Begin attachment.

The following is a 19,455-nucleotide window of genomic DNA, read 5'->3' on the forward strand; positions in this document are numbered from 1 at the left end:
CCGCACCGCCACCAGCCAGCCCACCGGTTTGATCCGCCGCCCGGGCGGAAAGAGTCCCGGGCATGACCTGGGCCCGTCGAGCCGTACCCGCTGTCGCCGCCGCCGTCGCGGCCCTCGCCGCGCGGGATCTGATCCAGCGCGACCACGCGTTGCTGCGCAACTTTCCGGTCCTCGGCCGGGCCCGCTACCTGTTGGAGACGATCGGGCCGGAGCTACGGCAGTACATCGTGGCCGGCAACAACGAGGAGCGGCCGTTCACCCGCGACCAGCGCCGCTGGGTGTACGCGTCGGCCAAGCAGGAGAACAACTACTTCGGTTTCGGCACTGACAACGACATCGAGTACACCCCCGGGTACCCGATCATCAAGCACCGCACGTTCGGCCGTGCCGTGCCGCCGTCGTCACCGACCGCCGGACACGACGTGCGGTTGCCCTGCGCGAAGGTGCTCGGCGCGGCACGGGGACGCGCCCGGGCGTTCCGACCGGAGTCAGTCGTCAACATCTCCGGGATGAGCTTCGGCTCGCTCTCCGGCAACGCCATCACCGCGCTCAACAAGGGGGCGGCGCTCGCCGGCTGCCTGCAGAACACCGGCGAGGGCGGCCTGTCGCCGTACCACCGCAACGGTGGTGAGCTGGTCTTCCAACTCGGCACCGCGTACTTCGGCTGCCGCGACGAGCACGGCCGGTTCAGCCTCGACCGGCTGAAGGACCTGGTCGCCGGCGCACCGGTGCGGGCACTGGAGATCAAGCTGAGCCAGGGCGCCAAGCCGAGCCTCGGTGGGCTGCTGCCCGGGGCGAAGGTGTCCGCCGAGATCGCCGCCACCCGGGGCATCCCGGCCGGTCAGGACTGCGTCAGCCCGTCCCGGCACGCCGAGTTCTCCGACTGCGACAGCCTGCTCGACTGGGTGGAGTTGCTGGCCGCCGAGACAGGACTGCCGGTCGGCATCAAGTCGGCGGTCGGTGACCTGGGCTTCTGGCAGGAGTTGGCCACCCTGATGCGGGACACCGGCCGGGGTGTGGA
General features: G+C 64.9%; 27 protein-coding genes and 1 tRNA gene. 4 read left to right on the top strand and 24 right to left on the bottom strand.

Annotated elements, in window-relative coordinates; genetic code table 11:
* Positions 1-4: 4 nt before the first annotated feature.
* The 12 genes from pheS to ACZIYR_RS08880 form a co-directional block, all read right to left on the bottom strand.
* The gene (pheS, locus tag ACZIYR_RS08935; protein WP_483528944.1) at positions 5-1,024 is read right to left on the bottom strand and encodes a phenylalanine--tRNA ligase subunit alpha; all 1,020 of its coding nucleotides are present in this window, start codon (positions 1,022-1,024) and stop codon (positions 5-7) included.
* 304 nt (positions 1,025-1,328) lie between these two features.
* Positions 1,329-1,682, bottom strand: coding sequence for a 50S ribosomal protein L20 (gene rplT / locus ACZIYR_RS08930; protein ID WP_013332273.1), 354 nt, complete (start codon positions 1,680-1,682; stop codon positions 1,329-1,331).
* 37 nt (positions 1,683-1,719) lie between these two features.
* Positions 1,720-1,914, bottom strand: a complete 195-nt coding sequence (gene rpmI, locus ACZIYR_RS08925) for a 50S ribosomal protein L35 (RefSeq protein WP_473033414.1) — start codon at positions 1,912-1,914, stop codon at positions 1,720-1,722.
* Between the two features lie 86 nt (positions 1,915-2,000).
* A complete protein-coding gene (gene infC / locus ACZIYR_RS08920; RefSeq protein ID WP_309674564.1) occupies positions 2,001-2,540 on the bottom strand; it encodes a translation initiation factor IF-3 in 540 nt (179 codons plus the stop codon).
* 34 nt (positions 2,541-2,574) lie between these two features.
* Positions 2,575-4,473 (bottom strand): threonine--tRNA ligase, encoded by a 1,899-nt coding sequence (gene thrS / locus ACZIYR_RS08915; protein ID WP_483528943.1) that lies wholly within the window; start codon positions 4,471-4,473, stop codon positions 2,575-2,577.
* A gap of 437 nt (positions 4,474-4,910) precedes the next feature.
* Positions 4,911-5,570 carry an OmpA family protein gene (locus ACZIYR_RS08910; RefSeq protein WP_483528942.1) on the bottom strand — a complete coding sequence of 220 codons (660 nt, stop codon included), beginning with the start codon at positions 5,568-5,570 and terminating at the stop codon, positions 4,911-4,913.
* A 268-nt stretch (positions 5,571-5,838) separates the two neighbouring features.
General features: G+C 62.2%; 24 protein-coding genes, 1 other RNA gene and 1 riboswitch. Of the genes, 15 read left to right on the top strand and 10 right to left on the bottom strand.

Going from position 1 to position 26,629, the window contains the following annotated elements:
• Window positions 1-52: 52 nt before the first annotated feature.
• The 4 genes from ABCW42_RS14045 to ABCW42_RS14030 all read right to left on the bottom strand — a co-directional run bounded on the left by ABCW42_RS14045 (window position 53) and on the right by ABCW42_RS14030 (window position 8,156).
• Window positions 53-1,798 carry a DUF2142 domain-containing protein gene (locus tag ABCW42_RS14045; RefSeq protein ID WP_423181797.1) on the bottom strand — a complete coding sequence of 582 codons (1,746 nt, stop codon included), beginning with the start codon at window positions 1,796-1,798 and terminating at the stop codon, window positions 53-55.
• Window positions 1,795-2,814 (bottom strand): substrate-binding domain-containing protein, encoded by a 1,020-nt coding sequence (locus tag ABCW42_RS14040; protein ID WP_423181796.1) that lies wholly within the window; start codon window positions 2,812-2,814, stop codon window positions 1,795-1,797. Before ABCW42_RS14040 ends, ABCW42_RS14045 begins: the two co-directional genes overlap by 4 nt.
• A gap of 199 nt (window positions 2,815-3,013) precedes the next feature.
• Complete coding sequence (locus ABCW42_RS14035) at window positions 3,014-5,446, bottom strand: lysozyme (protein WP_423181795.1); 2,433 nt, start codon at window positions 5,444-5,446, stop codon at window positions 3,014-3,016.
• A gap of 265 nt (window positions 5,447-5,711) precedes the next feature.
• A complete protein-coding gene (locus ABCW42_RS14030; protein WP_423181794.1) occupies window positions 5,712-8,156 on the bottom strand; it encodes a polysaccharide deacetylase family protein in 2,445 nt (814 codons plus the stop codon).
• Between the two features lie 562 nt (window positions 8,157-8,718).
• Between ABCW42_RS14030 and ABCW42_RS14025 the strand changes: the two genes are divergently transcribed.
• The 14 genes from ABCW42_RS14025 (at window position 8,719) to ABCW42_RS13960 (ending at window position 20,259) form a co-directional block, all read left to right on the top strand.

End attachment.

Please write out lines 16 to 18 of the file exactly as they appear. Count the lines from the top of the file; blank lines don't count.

* A gap of 437 nt (positions 4,474-4,910) precedes the next feature.
* Positions 4,911-5,570 carry an OmpA family protein gene (locus ACZIYR_RS08910; RefSeq protein WP_483528942.1) on the bottom strand — a complete coding sequence of 220 codons (660 nt, stop codon included), beginning with the start codon at positions 5,568-5,570 and terminating at the stop codon, positions 4,911-4,913.
* A 268-nt stretch (positions 5,571-5,838) separates the two neighbouring features.